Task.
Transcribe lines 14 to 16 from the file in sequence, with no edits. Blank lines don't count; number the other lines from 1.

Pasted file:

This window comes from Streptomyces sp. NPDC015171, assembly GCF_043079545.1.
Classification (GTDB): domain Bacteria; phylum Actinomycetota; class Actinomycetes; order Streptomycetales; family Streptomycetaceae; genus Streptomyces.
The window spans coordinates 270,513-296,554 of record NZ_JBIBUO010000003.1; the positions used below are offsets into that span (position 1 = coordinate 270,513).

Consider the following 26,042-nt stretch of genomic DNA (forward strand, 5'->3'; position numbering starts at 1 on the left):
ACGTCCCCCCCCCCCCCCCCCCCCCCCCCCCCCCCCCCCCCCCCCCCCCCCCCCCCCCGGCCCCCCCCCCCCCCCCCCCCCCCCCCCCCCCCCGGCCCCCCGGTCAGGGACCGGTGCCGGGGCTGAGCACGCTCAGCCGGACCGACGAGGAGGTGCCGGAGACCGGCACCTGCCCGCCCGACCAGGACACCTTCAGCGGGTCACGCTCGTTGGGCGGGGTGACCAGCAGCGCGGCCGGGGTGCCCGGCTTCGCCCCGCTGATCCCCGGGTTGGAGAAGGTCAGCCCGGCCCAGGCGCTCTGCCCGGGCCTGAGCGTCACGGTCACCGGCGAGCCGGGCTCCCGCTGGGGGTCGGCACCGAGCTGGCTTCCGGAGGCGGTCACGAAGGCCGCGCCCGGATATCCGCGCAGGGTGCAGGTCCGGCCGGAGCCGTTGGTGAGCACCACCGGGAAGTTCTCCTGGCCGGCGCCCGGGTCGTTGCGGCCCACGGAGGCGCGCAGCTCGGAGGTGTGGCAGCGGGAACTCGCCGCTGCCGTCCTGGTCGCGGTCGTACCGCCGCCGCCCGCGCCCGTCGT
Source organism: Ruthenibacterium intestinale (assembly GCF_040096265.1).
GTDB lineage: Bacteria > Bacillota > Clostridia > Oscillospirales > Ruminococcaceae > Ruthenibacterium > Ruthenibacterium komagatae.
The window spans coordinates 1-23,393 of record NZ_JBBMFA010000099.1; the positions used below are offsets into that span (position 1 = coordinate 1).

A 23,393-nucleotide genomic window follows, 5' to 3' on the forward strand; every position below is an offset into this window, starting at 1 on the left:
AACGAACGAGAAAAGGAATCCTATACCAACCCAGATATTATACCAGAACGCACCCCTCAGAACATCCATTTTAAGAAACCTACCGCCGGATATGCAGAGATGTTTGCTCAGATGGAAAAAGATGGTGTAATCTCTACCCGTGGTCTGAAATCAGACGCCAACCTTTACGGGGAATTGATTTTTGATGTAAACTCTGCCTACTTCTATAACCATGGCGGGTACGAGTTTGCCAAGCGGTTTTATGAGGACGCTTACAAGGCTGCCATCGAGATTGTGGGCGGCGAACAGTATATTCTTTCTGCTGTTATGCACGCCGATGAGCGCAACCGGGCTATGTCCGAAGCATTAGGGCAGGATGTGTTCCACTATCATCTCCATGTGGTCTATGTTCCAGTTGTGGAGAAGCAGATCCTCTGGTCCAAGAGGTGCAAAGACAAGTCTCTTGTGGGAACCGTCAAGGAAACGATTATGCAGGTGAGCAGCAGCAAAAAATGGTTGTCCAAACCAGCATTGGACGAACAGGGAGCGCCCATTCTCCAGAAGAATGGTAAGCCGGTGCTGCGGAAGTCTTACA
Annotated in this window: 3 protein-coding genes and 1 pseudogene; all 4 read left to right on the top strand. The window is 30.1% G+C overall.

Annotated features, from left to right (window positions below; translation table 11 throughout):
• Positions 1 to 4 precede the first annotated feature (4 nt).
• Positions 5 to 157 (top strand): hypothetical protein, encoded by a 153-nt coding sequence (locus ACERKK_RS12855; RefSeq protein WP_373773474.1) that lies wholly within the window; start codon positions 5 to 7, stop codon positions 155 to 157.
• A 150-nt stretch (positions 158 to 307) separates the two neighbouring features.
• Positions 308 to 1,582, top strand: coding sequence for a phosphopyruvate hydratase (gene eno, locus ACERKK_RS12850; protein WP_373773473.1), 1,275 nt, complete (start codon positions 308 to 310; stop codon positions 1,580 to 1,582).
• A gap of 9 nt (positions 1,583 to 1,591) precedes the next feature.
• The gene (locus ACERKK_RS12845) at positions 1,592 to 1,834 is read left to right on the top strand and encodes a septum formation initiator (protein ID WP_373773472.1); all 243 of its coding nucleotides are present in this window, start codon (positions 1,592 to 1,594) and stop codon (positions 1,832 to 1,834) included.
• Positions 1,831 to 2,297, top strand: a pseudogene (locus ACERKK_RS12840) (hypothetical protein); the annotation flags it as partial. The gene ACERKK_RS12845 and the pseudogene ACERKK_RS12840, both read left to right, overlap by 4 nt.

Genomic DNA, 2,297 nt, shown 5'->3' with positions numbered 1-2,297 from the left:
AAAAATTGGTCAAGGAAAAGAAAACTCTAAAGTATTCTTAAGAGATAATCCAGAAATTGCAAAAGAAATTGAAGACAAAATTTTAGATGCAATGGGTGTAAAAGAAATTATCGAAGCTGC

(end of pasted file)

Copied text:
• Positions 5 to 157 (top strand): hypothetical protein, encoded by a 153-nt coding sequence (locus ACERKK_RS12855; RefSeq protein WP_373773474.1) that lies wholly within the window; start codon positions 5 to 7, stop codon positions 155 to 157.
• A 150-nt stretch (positions 158 to 307) separates the two neighbouring features.
• Positions 308 to 1,582, top strand: coding sequence for a phosphopyruvate hydratase (gene eno, locus ACERKK_RS12850; protein WP_373773473.1), 1,275 nt, complete (start codon positions 308 to 310; stop codon positions 1,580 to 1,582).